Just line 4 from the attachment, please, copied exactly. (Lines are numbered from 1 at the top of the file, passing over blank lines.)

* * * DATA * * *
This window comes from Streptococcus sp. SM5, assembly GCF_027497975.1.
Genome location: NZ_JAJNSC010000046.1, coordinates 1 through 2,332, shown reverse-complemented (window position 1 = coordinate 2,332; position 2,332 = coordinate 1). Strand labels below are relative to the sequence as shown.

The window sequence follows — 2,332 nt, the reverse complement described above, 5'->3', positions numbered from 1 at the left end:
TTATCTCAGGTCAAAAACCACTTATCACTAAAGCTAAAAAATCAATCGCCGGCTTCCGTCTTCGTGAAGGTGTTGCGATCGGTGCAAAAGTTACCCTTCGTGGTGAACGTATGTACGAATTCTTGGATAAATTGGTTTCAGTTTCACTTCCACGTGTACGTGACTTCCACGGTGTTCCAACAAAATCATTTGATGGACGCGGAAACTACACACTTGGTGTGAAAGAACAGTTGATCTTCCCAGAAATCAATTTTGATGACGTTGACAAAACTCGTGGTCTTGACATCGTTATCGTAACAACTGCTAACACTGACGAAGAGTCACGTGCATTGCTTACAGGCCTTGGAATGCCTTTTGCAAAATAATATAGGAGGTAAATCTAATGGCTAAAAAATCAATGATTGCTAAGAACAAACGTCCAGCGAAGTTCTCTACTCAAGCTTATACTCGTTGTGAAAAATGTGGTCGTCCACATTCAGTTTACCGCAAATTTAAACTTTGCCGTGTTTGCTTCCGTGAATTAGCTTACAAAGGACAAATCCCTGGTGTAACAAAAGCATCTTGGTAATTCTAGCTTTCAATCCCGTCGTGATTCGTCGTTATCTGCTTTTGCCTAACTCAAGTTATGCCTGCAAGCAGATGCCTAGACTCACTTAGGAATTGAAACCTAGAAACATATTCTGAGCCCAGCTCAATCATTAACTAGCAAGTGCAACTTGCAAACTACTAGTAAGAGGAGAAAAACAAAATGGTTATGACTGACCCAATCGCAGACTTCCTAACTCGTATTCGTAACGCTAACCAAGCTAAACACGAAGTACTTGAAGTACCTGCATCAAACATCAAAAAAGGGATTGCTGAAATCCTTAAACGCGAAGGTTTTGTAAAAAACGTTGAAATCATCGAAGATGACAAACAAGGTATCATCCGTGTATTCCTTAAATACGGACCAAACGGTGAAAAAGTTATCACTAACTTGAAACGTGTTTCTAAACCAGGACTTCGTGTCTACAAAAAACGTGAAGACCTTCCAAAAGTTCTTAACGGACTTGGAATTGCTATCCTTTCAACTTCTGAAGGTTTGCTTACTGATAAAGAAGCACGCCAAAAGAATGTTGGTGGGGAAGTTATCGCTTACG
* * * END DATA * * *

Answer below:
TTATCTCAGGTCAAAAACCACTTATCACTAAAGCTAAAAAATCAATCGCCGGCTTCCGTCTTCGTGAAGGTGTTGCGATCGGTGCAAAAGTTACCCTTCGTGGTGAACGTATGTACGAATTCTTGGATAAATTGGTTTCAGTTTCACTTCCACGTGTACGTGACTTCCACGGTGTTCCAACAAAATCATTTGATGGACGCGGAAACTACACACTTGGTGTGAAAGAACAGTTGATCTTCCCAGAAATCAATTTTGATGACGTTGACAAAACTCGTGGTCTTGACATCGTTATCGTAACAACTGCTAACACTGACGAAGAGTCACGTGCATTGCTTACAGGCCTTGGAATGCCTTTTGCAAAATAATATAGGAGGTAAATCTAATGGCTAAAAAATCAATGATTGCTAAGAACAAACGTCCAGCGAAGTTCTCTACTCAAGCTTATACTCGTTGTGAAAAATGTGGTCGTCCACATTCAGTTTACCGCAAATTTAAACTTTGCCGTGTTTGCTTCCGTGAATTAGCTTACAAAGGACAAATCCCTGGTGTAACAAAAGCATCTTGGTAATTCTAGCTTTCAATCCCGTCGTGATTCGTCGTTATCTGCTTTTGCCTAACTCAAGTTATGCCTGCAAGCAGATGCCTAGACTCACTTAGGAATTGAAACCTAGAAACATATTCTGAGCCCAGCTCAATCATTAACTAGCAAGTGCAACTTGCAAACTACTAGTAAGAGGAGAAAAACAAAATGGTTATGACTGACCCAATCGCAGACTTCCTAACTCGTATTCGTAACGCTAACCAAGCTAAACACGAAGTACTTGAAGTACCTGCATCAAACATCAAAAAAGGGATTGCTGAAATCCTTAAACGCGAAGGTTTTGTAAAAAACGTTGAAATCATCGAAGATGACAAACAAGGTATCATCCGTGTATTCCTTAAATACGGACCAAACGGTGAAAAAGTTATCACTAACTTGAAACGTGTTTCTAAACCAGGACTTCGTGTCTACAAAAAACGTGAAGACCTTCCAAAAGTTCTTAACGGACTTGGAATTGCTATCCTTTCAACTTCTGAAGGTTTGCTTACTGATAAAGAAGCACGCCAAAAGAATGTTGGTGGGGAAGTTATCGCTTACG